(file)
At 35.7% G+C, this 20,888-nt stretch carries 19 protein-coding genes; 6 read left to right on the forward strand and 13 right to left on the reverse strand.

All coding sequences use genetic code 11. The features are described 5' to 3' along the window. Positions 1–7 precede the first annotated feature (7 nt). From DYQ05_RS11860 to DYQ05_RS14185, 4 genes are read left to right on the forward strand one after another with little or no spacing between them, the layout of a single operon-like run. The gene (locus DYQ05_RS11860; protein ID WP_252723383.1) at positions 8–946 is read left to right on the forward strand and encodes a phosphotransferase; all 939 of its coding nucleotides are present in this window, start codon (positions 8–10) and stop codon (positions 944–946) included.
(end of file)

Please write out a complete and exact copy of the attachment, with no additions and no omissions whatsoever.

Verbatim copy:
At 35.7% G+C, this 20,888-nt stretch carries 19 protein-coding genes; 6 read left to right on the forward strand and 13 right to left on the reverse strand.

All coding sequences use genetic code 11. The features are described 5' to 3' along the window. Positions 1–7 precede the first annotated feature (7 nt). From DYQ05_RS11860 to DYQ05_RS14185, 4 genes are read left to right on the forward strand one after another with little or no spacing between them, the layout of a single operon-like run. The gene (locus DYQ05_RS11860; protein ID WP_252723383.1) at positions 8–946 is read left to right on the forward strand and encodes a phosphotransferase; all 939 of its coding nucleotides are present in this window, start codon (positions 8–10) and stop codon (positions 944–946) included.